The prevalence of funerals seems surprising, but it shouldn’t be. According to American morbidity statistics, death rates multiply significantly when people enter their 50s. Suddenly more of our rock-like, long-time friends are dying. It’s jarring, and unsettling. And when you add the increased death rates of our generation to the expected funerals of older family members and acquaintances, it seems like much more time is spent putting on the gray suit and dark tie and going to funerals and calling hours.
I’m a strong believer in going to calling hours. Although I always feel sorry for the family of the departed, as they try to deal with their grief while standing for long periods greeting visitors, I think it is important to show up and give the family a tangible sign of how important the departed was to friends and colleagues. In our hurly-burly modern world, the fact that people have taken time from their busy days to stand in line in order to shake the hands of spouses, children, and siblings and murmur a few words of remembrance and consolation makes a huge statement. I think the physical presence of people who want to pay their respects helps those who are wrestling with the awful loss to understand the real significance of their loved one.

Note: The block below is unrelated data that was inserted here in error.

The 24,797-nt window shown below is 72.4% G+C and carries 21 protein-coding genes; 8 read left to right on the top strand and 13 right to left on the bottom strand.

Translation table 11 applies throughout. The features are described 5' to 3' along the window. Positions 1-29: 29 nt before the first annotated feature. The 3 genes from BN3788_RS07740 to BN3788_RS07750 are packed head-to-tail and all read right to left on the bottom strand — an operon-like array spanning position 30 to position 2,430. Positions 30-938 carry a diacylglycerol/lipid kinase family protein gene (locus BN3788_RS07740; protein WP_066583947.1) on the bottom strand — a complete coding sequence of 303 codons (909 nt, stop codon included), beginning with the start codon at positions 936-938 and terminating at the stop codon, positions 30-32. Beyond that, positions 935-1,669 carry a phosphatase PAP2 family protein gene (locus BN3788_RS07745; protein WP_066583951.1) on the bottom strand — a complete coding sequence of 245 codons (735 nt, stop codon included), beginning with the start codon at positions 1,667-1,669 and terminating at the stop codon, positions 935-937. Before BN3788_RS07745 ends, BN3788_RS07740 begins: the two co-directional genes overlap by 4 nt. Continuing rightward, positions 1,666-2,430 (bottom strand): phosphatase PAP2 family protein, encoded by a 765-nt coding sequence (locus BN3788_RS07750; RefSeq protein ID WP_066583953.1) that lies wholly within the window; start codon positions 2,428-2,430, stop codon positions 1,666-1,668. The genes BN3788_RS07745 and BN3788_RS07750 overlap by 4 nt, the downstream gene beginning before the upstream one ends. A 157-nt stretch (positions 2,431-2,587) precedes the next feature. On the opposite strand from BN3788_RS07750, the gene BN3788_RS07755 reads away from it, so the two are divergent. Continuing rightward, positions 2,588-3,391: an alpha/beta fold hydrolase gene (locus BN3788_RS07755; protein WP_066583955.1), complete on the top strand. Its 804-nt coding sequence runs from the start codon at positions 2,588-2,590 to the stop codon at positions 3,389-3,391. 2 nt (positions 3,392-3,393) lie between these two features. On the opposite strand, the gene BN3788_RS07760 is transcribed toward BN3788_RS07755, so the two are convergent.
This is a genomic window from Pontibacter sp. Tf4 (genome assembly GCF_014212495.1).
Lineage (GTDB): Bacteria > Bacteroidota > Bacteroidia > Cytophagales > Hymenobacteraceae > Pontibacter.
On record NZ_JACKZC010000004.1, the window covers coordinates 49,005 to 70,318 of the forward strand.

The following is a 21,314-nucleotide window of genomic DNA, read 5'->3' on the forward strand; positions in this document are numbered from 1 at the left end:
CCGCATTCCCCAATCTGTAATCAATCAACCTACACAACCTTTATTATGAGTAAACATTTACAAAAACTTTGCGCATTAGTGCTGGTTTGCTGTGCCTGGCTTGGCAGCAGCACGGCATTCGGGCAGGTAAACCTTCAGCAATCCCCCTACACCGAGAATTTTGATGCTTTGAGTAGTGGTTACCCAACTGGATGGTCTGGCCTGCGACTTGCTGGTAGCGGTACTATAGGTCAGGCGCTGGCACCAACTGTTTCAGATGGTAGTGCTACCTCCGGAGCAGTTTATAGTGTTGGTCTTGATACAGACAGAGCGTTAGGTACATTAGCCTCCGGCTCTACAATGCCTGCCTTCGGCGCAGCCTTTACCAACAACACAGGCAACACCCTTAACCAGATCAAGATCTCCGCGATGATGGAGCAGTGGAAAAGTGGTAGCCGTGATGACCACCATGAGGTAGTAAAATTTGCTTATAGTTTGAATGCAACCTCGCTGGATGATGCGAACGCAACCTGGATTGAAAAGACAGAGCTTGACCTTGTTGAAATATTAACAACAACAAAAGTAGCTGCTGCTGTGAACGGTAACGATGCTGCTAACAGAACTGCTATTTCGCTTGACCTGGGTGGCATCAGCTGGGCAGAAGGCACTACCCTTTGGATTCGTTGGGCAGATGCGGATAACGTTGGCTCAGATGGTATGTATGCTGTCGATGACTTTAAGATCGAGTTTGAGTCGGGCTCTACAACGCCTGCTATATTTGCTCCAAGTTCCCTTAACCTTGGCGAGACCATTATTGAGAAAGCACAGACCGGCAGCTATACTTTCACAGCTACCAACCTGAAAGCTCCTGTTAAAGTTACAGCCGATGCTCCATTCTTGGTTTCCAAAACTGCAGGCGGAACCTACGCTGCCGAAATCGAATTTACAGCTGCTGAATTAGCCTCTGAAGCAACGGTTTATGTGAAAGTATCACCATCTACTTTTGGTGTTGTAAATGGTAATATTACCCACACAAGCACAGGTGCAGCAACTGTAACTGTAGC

So I will go, and stand in line, and think about the person who has gone beyond, and hug friends who also are there, and greet the widow and kids and try as best I can to convey what the departed meant to me. I just wish there weren’t as many opportunities to do so these days.
Recently Kish and I went to a funeral service for a veteran. The service featured the presentation of the colors. It reminded me, yet again, of the extraordinary power of ceremony in our lives.
In this instance, the presentation of the colors ceremony was performed by three Marines. It was accomplished deliberately, in complete silence, and with great dignity and respect. The three Marines walked down the center aisle of the church at stately pace and retrieved a folded flag from the altar. They slowly unfolded it so that the flag was fully unfurled when Taps was played. The Marines then carefully refolded the flag, presented it to each other, and slowly saluted the colors before presenting the folded flag to the widow and walking slowly out of the church. This simple ceremony was the culmination of the service and was a deeply felt moment for everyone present in the church.
In this case, the man who had passed was a true hero — a Marine who had fought and suffered grievous, life-threatening injuries in the Battle of Okinawa, recovered, and returned to normal life to make enormous contributions to his family, his community, and his profession. How can you adequately recognize the personal sacrifices that he, and his fellow veterans, have made on behalf of us all? Ceremony provides us with a means of accomplishing what mere words cannot. The presentation of the colors, performed with appropriate silence, gravity and care, is a powerful way to demonstrate our esteem and gratitude for those who have served.